Lincoln Square Theatre

W. Washington Street and S. Illinois Street,
Indianapolis, IN 46204

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Opened in 1908 as the Family Theatre, was later named the Rialto Theatre and in 1923 became the Lincoln Square Theatre.

The first known charge of showing an obscene film in Indianapolis was while the theatre was known as the Rialto Theatre. As President of the Indianapolis Church Federation a Mr. M.C. Pearson saw the film and demanded the court to take action. A Jury reviewd the movie on Oct 2, and deamed the film not obscene. The film then played for two weeks following the decision.

The theatre had two entrances, one being on Kentucky Avenue and the other on South Illinois Street. The Family Theatre used both entrances but the Rialto Theatre and the Lincoln Square Theatre used the entrance on Kentucky Avenue. As the Kentucky Theatre it was one of the leading vaudeville theatres during its prime.

Could not find a time line as to when the theatre was closed or demolished.

Contributed by Chuck

Recent comments (view all 4 comments)

Joe Vogel
Joe Vogel on July 12, 2012 at 1:26 pm

An item in the June 14, 1919, issue of Domestic Engineering mentioned the recently-remodeled New Rialto Theatre at Indianapolis. It gave the location of the theater as Kentucky Avenue and Washington Street. Today, these streets no longer intersect, which has confused Google Maps.

The actual location of the Lincoln Square Theatre would have been on the block just southwest of the modern intersection of Washington and Illinois Streets in downtown Indianapolis. This is the block now occupied by the Indianapolis Hyatt Regency Hotel. Several blocks of Kentucky Avenue were eliminated for the construction of the enormous Indiana Convention Center and associated buildings. The Hyatt was completed in 1977, but the theater could have been gone for many years before the hotel was built.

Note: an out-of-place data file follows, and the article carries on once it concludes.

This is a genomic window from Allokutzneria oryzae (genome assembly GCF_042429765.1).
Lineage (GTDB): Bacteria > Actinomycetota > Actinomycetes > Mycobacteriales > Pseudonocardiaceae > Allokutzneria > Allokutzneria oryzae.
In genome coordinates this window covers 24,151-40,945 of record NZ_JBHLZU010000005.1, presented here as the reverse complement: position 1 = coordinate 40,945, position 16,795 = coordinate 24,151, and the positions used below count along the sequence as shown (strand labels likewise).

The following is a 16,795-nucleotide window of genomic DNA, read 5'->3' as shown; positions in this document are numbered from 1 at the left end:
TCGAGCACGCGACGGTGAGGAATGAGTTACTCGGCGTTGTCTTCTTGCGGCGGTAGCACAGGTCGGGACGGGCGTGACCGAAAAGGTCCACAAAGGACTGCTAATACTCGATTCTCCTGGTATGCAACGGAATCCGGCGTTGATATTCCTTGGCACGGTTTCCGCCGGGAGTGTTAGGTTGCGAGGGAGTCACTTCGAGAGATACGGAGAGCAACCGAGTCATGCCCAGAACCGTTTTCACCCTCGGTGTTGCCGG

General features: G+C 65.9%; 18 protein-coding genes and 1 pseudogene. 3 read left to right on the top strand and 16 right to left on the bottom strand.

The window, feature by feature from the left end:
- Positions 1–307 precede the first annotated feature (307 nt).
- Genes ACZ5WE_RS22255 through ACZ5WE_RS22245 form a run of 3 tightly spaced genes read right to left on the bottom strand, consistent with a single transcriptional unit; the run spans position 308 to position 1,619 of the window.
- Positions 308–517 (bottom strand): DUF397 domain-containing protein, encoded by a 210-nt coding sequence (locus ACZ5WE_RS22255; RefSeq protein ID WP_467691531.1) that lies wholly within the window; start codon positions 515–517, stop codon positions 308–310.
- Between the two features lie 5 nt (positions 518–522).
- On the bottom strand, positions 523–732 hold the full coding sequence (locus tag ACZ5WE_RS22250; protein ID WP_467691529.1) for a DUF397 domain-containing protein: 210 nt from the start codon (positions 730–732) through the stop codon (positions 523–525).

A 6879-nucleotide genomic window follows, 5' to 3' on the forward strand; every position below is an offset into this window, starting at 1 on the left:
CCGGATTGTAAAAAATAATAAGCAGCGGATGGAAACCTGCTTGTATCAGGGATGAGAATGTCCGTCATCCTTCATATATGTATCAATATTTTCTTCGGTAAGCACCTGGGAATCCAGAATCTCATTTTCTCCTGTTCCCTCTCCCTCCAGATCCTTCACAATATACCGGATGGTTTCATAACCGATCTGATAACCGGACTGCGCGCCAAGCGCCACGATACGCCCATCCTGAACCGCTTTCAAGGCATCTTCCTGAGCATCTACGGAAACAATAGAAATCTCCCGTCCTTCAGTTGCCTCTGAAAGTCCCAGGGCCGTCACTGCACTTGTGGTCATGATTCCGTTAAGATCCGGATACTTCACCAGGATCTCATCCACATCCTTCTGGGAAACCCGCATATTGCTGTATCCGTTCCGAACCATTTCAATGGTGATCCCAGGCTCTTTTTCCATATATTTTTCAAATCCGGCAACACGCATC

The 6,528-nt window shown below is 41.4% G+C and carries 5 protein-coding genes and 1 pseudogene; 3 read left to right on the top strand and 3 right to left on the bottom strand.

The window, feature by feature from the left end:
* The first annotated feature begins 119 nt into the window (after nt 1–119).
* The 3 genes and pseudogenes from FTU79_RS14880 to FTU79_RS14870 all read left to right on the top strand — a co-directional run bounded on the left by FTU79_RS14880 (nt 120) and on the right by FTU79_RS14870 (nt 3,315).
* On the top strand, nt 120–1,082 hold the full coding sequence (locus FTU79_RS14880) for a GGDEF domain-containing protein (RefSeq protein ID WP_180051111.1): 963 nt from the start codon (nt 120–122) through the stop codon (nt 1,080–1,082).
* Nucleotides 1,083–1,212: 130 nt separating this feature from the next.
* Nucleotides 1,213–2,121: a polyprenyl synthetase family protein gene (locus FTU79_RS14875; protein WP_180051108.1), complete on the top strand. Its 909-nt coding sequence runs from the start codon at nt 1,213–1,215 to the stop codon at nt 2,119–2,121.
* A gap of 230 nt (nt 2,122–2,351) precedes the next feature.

Several old maps of Indianapolis showing the former alignment of Kentucky Avenue can be seen at this page on the web site of the University of Alabama.

Joe Vogel
Joe Vogel on April 25, 2013 at 6:14 am

The best way to get Google Maps to fetch something close to the proper location for this theater would be to give the address as Washington and Illinois Streets. Here is an item about the opening of the rebuilt theater as the Rialto from the August 5, 1916, issue of The Moving Picture World:

“The Rialto theater, Indianapolis, has been opened. The new house is at the intersection of three streets at the busiest downtown corner. The interior is striking. It probably has the largest number of lights in use of any theater in the state. A Seeberg piano is being installed.”
The third street refereed to in the item was, of course, Kentucky Avenue, this section of which has since been obliterated.

AndrewBarrett
AndrewBarrett on January 28, 2015 at 4:08 pm

According to “The Encyclopedia of the American Theatre Organ” by Mr. Dave Junchen, pg. 629, the “Rialto (Family) (Lincoln Square) Th.” in Indianapolis, Indiana, had a two-manual, 7-rank Seeburg-Smith organ installed at some point.

No other information on this organ, such as blower make, number, or specs; or install date, is listed in the book (not known at the time of publication).